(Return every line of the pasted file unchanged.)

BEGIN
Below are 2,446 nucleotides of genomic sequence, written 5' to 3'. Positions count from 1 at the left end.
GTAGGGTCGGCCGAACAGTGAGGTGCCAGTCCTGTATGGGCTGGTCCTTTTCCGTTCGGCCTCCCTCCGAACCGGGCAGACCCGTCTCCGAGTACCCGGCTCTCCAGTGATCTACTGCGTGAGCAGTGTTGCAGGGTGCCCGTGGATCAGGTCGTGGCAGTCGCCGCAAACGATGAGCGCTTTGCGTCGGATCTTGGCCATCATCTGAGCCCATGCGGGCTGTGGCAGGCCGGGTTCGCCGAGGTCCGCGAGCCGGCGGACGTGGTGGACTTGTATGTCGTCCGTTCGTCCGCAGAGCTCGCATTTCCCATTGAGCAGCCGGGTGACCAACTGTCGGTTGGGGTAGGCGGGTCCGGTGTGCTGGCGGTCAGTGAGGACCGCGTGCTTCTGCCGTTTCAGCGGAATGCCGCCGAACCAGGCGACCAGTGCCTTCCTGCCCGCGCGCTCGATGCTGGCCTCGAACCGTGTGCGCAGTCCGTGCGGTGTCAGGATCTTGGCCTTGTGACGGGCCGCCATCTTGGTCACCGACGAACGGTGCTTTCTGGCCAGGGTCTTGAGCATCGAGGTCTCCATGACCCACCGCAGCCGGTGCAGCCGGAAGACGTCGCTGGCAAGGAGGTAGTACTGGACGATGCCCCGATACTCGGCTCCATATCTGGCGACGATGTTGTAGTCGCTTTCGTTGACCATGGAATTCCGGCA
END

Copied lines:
Below are 2,446 nucleotides of genomic sequence, written 5' to 3'. Positions count from 1 at the left end.
GTAGGGTCGGCCGAACAGTGAGGTGCCAGTCCTGTATGGGCTGGTCCTTTTCCGTTCGGCCTCCCTCCGAACCGGGCAGACCCGTCTCCGAGTACCCGGCTCTCCAGTGATCTACTGCGTGAGCAGTGTTGCAGGGTGCCCGTGGATCAGGTCGTGGCAGTCGCCGCAAACGATGAGCGCTTTGCGTCGGATCTTGGCCATCATCTGAGCCCATGCGGGCTGTGGCAGGCCGGGTTCGCCGAGGTCCGCGAGCCGGCGGACGTGGTGGACTTGTATGTCGTCCGTTCGTCCGCAGAGCTCGCATTTCCCATTGAGCAGCCGGGTGACCAACTGTCGGTTGGGGTAGGCGGGTCCGGTGTGCTGGCGGTCAGTGAGGACCGCGTGCTTCTGCCGTTTCAGCGGAATGCCGCCGAACCAGGCGACCAGTGCCTTCCTGCCCGCGCGCTCGATGCTGGCCTCGAACCGTGTGCGCAGTCCGTGCGGTGTCAGGATCTTGGCCTTGTGACGGGCCGCCATCTTGGTCACCGACGAACGGTGCTTTCTGGCCAGGGTCTTGAGCATCGAGGTCTCCATGACCCACCGCAGCCGGTGCAGCCGGAAGACGTCGCTGGCAAGGAGGTAGTACTGGACGATGCCCCGATACTCGGCTCCATATCTGGCGACGATGTTGTAGTCGCTTTCGTTGACCATGGAATTCCGGCA